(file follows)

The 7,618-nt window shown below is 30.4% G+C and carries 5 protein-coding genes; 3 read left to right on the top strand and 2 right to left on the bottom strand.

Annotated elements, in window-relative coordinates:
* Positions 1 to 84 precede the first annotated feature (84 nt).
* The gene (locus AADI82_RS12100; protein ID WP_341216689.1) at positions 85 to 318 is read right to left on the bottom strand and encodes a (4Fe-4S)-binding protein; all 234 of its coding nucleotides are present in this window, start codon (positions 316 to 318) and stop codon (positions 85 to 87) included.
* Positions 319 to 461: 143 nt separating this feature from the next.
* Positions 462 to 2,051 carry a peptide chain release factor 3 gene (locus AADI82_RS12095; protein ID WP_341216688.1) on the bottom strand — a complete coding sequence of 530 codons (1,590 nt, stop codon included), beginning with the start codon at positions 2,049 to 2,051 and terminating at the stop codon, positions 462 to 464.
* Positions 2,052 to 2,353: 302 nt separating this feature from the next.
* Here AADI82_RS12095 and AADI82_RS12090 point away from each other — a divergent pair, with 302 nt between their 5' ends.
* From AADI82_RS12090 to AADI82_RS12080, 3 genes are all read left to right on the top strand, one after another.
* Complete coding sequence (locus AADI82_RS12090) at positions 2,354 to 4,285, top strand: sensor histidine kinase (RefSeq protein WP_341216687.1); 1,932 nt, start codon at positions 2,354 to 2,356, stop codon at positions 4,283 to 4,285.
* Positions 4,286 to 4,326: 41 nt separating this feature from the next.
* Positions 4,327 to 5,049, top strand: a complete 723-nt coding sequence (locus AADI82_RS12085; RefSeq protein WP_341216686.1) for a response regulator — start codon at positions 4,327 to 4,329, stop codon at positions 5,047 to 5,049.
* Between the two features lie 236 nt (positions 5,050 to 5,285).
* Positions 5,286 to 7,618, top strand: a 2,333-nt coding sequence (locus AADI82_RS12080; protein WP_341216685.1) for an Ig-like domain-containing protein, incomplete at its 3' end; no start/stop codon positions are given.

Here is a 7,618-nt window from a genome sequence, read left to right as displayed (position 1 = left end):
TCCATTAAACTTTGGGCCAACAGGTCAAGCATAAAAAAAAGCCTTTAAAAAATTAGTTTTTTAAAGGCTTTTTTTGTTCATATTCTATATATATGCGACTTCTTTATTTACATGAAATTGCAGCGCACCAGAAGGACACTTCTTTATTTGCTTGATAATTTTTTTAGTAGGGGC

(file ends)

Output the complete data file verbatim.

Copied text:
The 7,618-nt window shown below is 30.4% G+C and carries 5 protein-coding genes; 3 read left to right on the top strand and 2 right to left on the bottom strand.

Annotated elements, in window-relative coordinates:
* Positions 1 to 84 precede the first annotated feature (84 nt).
* The gene (locus AADI82_RS12100; protein ID WP_341216689.1) at positions 85 to 318 is read right to left on the bottom strand and encodes a (4Fe-4S)-binding protein; all 234 of its coding nucleotides are present in this window, start codon (positions 316 to 318) and stop codon (positions 85 to 87) included.
* Positions 319 to 461: 143 nt separating this feature from the next.
* Positions 462 to 2,051 carry a peptide chain release factor 3 gene (locus AADI82_RS12095; protein ID WP_341216688.1) on the bottom strand — a complete coding sequence of 530 codons (1,590 nt, stop codon included), beginning with the start codon at positions 2,049 to 2,051 and terminating at the stop codon, positions 462 to 464.
* Positions 2,052 to 2,353: 302 nt separating this feature from the next.
* Here AADI82_RS12095 and AADI82_RS12090 point away from each other — a divergent pair, with 302 nt between their 5' ends.
* From AADI82_RS12090 to AADI82_RS12080, 3 genes are all read left to right on the top strand, one after another.
* Complete coding sequence (locus AADI82_RS12090) at positions 2,354 to 4,285, top strand: sensor histidine kinase (RefSeq protein WP_341216687.1); 1,932 nt, start codon at positions 2,354 to 2,356, stop codon at positions 4,283 to 4,285.
* Positions 4,286 to 4,326: 41 nt separating this feature from the next.
* Positions 4,327 to 5,049, top strand: a complete 723-nt coding sequence (locus AADI82_RS12085; RefSeq protein WP_341216686.1) for a response regulator — start codon at positions 4,327 to 4,329, stop codon at positions 5,047 to 5,049.
* Between the two features lie 236 nt (positions 5,050 to 5,285).
* Positions 5,286 to 7,618, top strand: a 2,333-nt coding sequence (locus AADI82_RS12080; protein WP_341216685.1) for an Ig-like domain-containing protein, incomplete at its 3' end; no start/stop codon positions are given.

Here is a 7,618-nt window from a genome sequence, read left to right as displayed (position 1 = left end):
TCCATTAAACTTTGGGCCAACAGGTCAAGCATAAAAAAAAGCCTTTAAAAAATTAGTTTTTTAAAGGCTTTTTTTGTTCATATTCTATATATATGCGACTTCTTTATTTACATGAAATTGCAGCGCACCAGAAGGACACTTCTTTATTTGCTTGATAATTTTTTTAGTAGGGGC